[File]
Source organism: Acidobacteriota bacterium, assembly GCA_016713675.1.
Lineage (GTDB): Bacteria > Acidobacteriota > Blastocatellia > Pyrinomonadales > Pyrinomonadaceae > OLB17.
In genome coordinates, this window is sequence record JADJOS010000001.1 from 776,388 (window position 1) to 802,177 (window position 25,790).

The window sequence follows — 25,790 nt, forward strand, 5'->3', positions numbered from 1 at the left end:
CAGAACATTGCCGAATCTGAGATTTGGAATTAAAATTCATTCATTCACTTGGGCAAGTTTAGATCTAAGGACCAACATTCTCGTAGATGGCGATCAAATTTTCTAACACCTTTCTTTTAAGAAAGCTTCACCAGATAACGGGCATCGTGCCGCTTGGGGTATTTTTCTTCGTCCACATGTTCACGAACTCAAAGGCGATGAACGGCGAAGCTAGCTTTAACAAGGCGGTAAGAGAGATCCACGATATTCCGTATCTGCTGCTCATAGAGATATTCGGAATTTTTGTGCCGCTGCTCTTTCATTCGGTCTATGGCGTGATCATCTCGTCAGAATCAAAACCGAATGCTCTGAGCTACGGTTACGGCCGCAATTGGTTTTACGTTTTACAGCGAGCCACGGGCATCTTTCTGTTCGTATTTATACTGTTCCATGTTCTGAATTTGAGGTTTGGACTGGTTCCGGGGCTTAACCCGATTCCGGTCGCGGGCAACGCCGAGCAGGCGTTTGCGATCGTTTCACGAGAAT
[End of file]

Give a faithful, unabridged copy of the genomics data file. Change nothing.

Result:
Source organism: Acidobacteriota bacterium, assembly GCA_016713675.1.
Lineage (GTDB): Bacteria > Acidobacteriota > Blastocatellia > Pyrinomonadales > Pyrinomonadaceae > OLB17.
In genome coordinates, this window is sequence record JADJOS010000001.1 from 776,388 (window position 1) to 802,177 (window position 25,790).

The window sequence follows — 25,790 nt, forward strand, 5'->3', positions numbered from 1 at the left end:
CAGAACATTGCCGAATCTGAGATTTGGAATTAAAATTCATTCATTCACTTGGGCAAGTTTAGATCTAAGGACCAACATTCTCGTAGATGGCGATCAAATTTTCTAACACCTTTCTTTTAAGAAAGCTTCACCAGATAACGGGCATCGTGCCGCTTGGGGTATTTTTCTTCGTCCACATGTTCACGAACTCAAAGGCGATGAACGGCGAAGCTAGCTTTAACAAGGCGGTAAGAGAGATCCACGATATTCCGTATCTGCTGCTCATAGAGATATTCGGAATTTTTGTGCCGCTGCTCTTTCATTCGGTCTATGGCGTGATCATCTCGTCAGAATCAAAACCGAATGCTCTGAGCTACGGTTACGGCCGCAATTGGTTTTACGTTTTACAGCGAGCCACGGGCATCTTTCTGTTCGTATTTATACTGTTCCATGTTCTGAATTTGAGGTTTGGACTGGTTCCGGGGCTTAACCCGATTCCGGTCGCGGGCAACGCCGAGCAGGCGTTTGCGATCGTTTCACGAGAAT